Blaster rewrites Windows worm rules
The worm that turned on home users
Analysis The Blaster worm, which continues to create chaos by crashing numerous vulnerable Windows machines across the Net, has changed the rules on malicious code attacks.
Unlike Slammer or Nimda, home users have borne the brunt of the attack - although businesses of all sizes have also suffered.
Blaster shatters the partially reassuring notion that email-borne nasties are the most significant threat for Harry Homeowner. Now updating patches and using perimeter security, always good ideas, have become prerequisites for Windows users.
With the appearance of new variants of Blaster already appearing on the Net, its worth reviewing the nature of Blaster, the damage it caused and the steps people can take to guard against infection.
As we reported on Tuesday, Blaster exploits a critical Remote Procedure Call (RPC) DCOM flaw to infect vulnerable Windows machines. Even at the time we realised this flaw was out of the ordinary and potentially devastating.
Microsoft last month issued a patch to guard against the problem but uptake has been predictably slow. This allowed a vulnerable base to flourish until unknown VXers came up with the Blaster worm (AKA Lovsan, MSBlast or Poza) which began spreading on Monday evening. Spread was particularly rapid across vulnerable Windows 2000 and Windows XP machines, though Windows 2003 and NT machines might also be infected. Windows 95 and 98 installations appear safe.
And Mac, Linux OS/2, eComStation, and Unix computers are immune to this Microsoft-specific vulnerability.
The Blaster worm will infect vulnerable Windows PCs, often causing them to repeatedly crash as soon as they are connected to a network. The worm will attempt to download malicious code and run it. The worm has no mass-mailing functionality.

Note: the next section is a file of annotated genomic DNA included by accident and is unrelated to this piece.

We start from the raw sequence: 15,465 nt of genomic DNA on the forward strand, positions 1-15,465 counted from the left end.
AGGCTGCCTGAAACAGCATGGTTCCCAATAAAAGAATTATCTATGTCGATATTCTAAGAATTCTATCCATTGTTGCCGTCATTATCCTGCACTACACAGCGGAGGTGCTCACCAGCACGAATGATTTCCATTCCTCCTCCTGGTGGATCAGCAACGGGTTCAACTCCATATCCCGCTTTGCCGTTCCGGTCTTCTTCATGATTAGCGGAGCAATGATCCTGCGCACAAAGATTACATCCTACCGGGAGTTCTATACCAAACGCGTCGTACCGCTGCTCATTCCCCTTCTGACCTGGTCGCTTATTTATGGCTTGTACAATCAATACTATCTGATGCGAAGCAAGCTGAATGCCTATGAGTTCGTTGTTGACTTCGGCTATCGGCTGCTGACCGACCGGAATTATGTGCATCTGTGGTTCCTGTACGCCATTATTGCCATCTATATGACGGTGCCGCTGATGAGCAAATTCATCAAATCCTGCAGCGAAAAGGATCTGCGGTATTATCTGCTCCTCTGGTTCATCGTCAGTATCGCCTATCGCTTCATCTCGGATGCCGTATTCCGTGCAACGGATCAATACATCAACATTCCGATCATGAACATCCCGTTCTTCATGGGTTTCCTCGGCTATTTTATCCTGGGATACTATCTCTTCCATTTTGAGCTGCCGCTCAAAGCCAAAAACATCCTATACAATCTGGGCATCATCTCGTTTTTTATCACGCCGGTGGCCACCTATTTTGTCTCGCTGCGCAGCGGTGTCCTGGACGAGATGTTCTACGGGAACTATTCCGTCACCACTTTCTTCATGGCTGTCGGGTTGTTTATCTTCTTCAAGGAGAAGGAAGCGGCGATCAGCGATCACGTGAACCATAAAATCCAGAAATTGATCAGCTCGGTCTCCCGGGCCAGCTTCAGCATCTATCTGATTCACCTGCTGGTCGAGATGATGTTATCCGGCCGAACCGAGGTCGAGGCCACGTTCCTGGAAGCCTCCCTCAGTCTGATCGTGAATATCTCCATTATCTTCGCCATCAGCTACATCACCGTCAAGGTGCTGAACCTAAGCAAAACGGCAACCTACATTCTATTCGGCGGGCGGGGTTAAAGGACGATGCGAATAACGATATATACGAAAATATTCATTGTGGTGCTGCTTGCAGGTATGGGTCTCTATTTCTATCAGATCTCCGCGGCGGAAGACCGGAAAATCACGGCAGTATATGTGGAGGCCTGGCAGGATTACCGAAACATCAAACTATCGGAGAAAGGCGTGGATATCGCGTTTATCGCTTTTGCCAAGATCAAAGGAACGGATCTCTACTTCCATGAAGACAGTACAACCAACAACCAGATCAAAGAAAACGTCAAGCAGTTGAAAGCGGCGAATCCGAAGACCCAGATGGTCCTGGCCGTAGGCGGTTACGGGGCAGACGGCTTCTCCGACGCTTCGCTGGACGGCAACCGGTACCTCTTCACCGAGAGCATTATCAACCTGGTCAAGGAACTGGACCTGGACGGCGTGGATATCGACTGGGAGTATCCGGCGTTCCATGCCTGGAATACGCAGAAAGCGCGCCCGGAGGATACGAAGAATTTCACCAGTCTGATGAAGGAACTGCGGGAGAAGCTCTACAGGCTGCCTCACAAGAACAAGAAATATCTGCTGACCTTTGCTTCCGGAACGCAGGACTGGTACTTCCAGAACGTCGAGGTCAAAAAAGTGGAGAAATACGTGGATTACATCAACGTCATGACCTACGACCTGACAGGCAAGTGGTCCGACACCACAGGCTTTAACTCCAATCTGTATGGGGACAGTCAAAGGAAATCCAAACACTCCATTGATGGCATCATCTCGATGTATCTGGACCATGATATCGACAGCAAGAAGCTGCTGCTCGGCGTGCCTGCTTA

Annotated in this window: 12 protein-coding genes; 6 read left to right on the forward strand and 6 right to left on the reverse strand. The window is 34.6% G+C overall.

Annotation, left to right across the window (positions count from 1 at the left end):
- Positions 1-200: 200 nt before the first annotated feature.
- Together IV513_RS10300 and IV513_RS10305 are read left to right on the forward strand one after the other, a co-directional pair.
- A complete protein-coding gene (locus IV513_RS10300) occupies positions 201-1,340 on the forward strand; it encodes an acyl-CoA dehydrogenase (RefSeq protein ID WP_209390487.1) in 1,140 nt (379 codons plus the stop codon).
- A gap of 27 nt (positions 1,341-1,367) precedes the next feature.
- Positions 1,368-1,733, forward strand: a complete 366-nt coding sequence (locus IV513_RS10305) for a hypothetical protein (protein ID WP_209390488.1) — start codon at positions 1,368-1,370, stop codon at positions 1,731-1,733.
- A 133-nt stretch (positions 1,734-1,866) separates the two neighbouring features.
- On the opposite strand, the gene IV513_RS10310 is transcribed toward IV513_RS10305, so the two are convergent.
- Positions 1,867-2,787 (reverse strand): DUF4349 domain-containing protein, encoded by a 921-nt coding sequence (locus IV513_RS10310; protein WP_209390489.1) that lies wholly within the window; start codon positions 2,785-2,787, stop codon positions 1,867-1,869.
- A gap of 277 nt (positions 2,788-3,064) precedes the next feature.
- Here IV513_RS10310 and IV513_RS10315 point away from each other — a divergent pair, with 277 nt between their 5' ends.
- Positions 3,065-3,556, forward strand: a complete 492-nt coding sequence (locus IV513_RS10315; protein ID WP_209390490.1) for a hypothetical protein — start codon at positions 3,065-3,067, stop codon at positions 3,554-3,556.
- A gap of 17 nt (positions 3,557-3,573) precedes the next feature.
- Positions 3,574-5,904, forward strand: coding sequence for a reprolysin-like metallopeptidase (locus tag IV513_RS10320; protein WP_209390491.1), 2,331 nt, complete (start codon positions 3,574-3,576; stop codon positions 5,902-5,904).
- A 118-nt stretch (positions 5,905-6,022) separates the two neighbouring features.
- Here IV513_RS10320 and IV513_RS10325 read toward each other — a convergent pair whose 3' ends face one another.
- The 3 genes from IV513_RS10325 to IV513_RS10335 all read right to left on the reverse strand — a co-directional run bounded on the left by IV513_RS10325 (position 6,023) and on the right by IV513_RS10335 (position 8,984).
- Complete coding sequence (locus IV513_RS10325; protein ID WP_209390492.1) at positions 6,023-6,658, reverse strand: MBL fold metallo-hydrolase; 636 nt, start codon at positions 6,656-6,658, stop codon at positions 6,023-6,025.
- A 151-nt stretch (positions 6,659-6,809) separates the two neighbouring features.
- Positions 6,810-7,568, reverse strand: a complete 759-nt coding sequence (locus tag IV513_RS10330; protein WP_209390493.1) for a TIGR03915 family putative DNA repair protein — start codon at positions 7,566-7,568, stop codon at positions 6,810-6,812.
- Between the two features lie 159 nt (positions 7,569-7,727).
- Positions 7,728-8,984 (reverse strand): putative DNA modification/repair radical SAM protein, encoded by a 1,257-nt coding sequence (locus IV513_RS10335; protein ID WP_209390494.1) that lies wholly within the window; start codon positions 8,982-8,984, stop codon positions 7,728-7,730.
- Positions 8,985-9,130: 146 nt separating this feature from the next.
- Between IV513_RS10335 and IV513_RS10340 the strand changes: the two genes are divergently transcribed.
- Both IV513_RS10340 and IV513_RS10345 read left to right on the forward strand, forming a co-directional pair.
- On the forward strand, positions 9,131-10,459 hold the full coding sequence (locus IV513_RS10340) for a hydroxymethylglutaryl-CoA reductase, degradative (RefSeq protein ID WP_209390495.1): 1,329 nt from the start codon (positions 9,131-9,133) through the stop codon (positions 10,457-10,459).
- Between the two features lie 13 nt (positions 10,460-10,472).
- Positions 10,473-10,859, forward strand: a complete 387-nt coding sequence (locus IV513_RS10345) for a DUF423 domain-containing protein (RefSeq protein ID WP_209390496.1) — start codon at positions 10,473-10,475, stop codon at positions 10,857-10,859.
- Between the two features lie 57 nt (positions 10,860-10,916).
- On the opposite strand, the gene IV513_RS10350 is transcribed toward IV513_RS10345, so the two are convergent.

Blaster is programmed to commandeer infected machines to launch a DDoS attack against windowsupdate.com on 16 August.
An analysis of Blaster by the Internet Storm Centre, which is generally credited as being the first to spot the problem, can be found here. An advisory by security clearing house CERT can be found here.
Estimates of the number of machines infected by Blaster vary but its generally reckoned hundreds of thousands of machines have caught the worm. Symantec, for example, reckons that 188,000 machines were infected by yesterday afternoon, with the US and UK leading the way in pox-ridden PCs.
How much damage is it causing?
A picture is beginning to emerge of the problems caused by Blaster, and its general behaviour.
According to a report by the Washington Post, the Maryland Motor Vehicle Administration authority shut its offices for the day because its systems were so severely affected by Blaster that it could no longer continue as normal.
Some may see this as a precautionary shutdown that does more harm than good.
However, in many instances companies are taking systems offline in order to deploy patches, which is not quite the same as systems being knocked out or abandoning the Internet "as a precaution" (ie. a self-actuated DoS attack).
Other organisations reportedly suffering network slowdowns or worse because of the worm include German car manufacturer BMW, Swedish telco TeliaSonera, the Federal Reserve Bank of Atlanta and Philadelphia's City Hall.
Russ Cooper, Chief Scientist at security company TruSecure, who has been predicting a worm like Blaster since the original Microsoft vulnerability emerged, said some companies are seeing sporadic infections while others are seeing more concerted attacks from Blaster. Cooper attributes to this variation in behaviour to the way the worm generates new IP addresses to attack.
Numerous Reg readers, many home users or workers in smaller businesses, report that their machines have crashed because of the worm.